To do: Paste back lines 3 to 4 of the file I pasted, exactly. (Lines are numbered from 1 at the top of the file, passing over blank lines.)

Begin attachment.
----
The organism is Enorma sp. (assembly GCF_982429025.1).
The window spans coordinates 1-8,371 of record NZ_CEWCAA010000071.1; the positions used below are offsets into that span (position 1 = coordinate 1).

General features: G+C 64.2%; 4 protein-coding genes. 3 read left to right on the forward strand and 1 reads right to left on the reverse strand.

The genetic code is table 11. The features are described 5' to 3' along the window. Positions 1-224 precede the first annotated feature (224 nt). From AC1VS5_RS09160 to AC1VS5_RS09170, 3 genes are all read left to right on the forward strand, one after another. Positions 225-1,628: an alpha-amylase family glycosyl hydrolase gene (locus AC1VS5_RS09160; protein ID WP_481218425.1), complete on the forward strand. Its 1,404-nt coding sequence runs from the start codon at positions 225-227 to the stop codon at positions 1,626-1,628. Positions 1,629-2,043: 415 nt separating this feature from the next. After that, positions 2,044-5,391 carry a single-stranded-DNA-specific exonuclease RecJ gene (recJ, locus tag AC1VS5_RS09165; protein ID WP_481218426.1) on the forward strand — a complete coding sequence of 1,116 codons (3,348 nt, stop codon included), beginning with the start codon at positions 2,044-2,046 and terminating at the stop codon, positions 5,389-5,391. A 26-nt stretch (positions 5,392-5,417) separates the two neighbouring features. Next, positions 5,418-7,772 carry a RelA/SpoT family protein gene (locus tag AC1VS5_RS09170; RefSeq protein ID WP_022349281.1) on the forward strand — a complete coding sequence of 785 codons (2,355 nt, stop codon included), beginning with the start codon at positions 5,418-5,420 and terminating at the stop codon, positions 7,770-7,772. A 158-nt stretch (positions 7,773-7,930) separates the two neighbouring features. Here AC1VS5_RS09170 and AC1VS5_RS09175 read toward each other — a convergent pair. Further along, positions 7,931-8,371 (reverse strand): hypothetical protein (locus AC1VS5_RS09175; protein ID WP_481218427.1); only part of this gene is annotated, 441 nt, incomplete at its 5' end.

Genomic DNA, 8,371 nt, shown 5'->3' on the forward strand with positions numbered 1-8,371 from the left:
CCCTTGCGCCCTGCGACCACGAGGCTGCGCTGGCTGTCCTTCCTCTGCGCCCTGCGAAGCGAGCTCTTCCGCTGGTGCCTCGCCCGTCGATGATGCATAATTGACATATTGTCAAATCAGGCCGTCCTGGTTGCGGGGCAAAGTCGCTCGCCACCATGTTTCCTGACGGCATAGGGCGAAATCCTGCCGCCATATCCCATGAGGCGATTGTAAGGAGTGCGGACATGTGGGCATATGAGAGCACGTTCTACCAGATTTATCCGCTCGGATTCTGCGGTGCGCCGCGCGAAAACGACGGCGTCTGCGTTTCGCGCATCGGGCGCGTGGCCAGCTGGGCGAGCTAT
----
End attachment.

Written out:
General features: G+C 64.2%; 4 protein-coding genes. 3 read left to right on the forward strand and 1 reads right to left on the reverse strand.

The genetic code is table 11. The features are described 5' to 3' along the window. Positions 1-224 precede the first annotated feature (224 nt). From AC1VS5_RS09160 to AC1VS5_RS09170, 3 genes are all read left to right on the forward strand, one after another. Positions 225-1,628: an alpha-amylase family glycosyl hydrolase gene (locus AC1VS5_RS09160; protein ID WP_481218425.1), complete on the forward strand. Its 1,404-nt coding sequence runs from the start codon at positions 225-227 to the stop codon at positions 1,626-1,628. Positions 1,629-2,043: 415 nt separating this feature from the next. After that, positions 2,044-5,391 carry a single-stranded-DNA-specific exonuclease RecJ gene (recJ, locus tag AC1VS5_RS09165; protein ID WP_481218426.1) on the forward strand — a complete coding sequence of 1,116 codons (3,348 nt, stop codon included), beginning with the start codon at positions 2,044-2,046 and terminating at the stop codon, positions 5,389-5,391. A 26-nt stretch (positions 5,392-5,417) separates the two neighbouring features. Next, positions 5,418-7,772 carry a RelA/SpoT family protein gene (locus tag AC1VS5_RS09170; RefSeq protein ID WP_022349281.1) on the forward strand — a complete coding sequence of 785 codons (2,355 nt, stop codon included), beginning with the start codon at positions 5,418-5,420 and terminating at the stop codon, positions 7,770-7,772. A 158-nt stretch (positions 7,773-7,930) separates the two neighbouring features. Here AC1VS5_RS09170 and AC1VS5_RS09175 read toward each other — a convergent pair. Further along, positions 7,931-8,371 (reverse strand): hypothetical protein (locus AC1VS5_RS09175; protein ID WP_481218427.1); only part of this gene is annotated, 441 nt, incomplete at its 5' end.